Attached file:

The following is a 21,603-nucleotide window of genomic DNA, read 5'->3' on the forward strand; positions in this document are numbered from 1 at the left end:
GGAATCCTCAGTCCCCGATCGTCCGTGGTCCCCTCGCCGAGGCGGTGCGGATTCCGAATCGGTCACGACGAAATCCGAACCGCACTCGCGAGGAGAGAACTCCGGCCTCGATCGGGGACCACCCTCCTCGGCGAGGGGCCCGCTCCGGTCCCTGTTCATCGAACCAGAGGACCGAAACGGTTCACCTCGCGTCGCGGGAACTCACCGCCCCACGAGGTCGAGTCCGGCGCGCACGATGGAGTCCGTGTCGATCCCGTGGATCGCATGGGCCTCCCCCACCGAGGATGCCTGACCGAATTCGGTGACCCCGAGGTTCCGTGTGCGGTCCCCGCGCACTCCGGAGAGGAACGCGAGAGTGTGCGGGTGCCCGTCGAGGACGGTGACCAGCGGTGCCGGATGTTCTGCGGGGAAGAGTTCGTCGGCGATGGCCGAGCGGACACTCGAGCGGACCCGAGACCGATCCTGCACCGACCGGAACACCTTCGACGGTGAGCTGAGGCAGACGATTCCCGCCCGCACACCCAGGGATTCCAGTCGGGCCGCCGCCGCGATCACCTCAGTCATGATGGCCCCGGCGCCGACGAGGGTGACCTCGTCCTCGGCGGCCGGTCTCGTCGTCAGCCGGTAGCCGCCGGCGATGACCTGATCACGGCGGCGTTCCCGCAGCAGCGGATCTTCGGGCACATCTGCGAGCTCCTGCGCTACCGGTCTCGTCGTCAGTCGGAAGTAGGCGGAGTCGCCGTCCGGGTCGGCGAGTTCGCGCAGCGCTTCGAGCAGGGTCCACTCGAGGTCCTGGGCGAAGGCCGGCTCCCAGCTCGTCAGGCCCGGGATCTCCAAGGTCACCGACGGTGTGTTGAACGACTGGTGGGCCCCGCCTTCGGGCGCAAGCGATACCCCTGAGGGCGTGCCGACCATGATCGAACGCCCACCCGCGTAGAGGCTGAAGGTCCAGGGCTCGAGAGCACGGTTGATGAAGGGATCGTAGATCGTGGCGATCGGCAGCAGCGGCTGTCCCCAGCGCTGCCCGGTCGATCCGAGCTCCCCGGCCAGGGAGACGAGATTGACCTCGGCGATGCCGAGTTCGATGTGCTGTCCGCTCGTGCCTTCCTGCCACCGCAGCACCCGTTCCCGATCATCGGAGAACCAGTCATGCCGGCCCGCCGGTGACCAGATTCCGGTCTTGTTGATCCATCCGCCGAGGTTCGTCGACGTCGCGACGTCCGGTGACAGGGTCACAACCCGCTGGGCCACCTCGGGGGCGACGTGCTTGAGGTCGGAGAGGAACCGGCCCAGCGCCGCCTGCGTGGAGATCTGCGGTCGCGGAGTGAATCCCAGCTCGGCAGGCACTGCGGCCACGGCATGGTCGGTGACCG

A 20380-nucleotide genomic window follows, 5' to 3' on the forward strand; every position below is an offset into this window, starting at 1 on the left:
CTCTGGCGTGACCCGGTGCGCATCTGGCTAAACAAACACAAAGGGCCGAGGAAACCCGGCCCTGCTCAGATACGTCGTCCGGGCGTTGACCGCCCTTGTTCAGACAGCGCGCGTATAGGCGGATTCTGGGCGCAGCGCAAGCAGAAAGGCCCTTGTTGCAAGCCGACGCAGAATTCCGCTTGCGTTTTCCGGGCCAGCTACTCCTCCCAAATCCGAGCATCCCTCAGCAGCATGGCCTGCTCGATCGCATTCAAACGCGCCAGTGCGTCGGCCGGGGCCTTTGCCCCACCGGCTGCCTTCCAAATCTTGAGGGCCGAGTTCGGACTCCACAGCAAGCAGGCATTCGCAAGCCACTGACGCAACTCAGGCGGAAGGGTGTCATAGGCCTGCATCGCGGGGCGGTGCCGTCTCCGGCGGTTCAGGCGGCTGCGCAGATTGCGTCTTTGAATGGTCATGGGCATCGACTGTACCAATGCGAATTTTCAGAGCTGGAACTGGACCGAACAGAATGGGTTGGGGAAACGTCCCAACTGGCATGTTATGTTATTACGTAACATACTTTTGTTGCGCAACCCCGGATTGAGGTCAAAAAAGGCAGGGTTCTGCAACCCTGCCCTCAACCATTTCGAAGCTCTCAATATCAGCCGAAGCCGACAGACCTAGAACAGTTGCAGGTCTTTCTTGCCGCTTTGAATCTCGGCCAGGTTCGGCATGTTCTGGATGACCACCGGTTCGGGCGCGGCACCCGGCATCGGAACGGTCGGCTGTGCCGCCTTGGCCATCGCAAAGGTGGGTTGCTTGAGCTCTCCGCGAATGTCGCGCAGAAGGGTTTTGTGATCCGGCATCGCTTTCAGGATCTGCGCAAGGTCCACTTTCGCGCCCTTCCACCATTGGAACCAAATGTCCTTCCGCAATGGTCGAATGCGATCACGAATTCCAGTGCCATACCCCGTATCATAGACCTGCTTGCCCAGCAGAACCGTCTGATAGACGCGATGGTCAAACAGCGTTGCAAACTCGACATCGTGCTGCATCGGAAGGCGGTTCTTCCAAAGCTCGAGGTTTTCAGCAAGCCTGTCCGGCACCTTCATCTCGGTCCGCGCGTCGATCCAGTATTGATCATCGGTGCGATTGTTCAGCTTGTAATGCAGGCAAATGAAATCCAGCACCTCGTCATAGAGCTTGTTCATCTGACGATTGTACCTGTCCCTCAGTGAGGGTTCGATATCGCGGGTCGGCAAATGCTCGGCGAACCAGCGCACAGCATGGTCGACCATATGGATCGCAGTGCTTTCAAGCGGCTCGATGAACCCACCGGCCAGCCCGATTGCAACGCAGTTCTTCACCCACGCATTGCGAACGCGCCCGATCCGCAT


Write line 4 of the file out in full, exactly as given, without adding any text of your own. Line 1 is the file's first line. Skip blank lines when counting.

CTCTGGCGTGACCCGGTGCGCATCTGGCTAAACAAACACAAAGGGCCGAGGAAACCCGGCCCTGCTCAGATACGTCGTCCGGGCGTTGACCGCCCTTGTTCAGACAGCGCGCGTATAGGCGGATTCTGGGCGCAGCGCAAGCAGAAAGGCCCTTGTTGCAAGCCGACGCAGAATTCCGCTTGCGTTTTCCGGGCCAGCTACTCCTCCCAAATCCGAGCATCCCTCAGCAGCATGGCCTGCTCGATCGCATTCAAACGCGCCAGTGCGTCGGCCGGGGCCTTTGCCCCACCGGCTGCCTTCCAAATCTTGAGGGCCGAGTTCGGACTCCACAGCAAGCAGGCATTCGCAAGCCACTGACGCAACTCAGGCGGAAGGGTGTCATAGGCCTGCATCGCGGGGCGGTGCCGTCTCCGGCGGTTCAGGCGGCTGCGCAGATTGCGTCTTTGAATGGTCATGGGCATCGACTGTACCAATGCGAATTTTCAGAGCTGGAACTGGACCGAACAGAATGGGTTGGGGAAACGTCCCAACTGGCATGTTATGTTATTACGTAACATACTTTTGTTGCGCAACCCCGGATTGAGGTCAAAAAAGGCAGGGTTCTGCAACCCTGCCCTCAACCATTTCGAAGCTCTCAATATCAGCCGAAGCCGACAGACCTAGAACAGTTGCAGGTCTTTCTTGCCGCTTTGAATCTCGGCCAGGTTCGGCATGTTCTGGATGACCACCGGTTCGGGCGCGGCACCCGGCATCGGAACGGTCGGCTGTGCCGCCTTGGCCATCGCAAAGGTGGGTTGCTTGAGCTCTCCGCGAATGTCGCGCAGAAGGGTTTTGTGATCCGGCATCGCTTTCAGGATCTGCGCAAGGTCCACTTTCGCGCCCTTCCACCATTGGAACCAAATGTCCTTCCGCAATGGTCGAATGCGATCACGAATTCCAGTGCCATACCCCGTATCATAGACCTGCTTGCCCAGCAGAACCGTCTGATAGACGCGATGGTCAAACAGCGTTGCAAACTCGACATCGTGCTGCATCGGAAGGCGGTTCTTCCAAAGCTCGAGGTTTTCAGCAAGCCTGTCCGGCACCTTCATCTCGGTCCGCGCGTCGATCCAGTATTGATCATCGGTGCGATTGTTCAGCTTGTAATGCAGGCAAATGAAATCCAGCACCTCGTCATAGAGCTTGTTCATCTGACGATTGTACCTGTCCCTCAGTGAGGGTTCGATATCGCGGGTCGGCAAATGCTCGGCGAACCAGCGCACAGCATGGTCGACCATATGGATCGCAGTGCTTTCAAGCGGCTCGATGAACCCACCGGCCAGCCCGATTGCAACGCAGTTCTTCACCCACGCATTGCGAACGCGCCCGATCCGCAT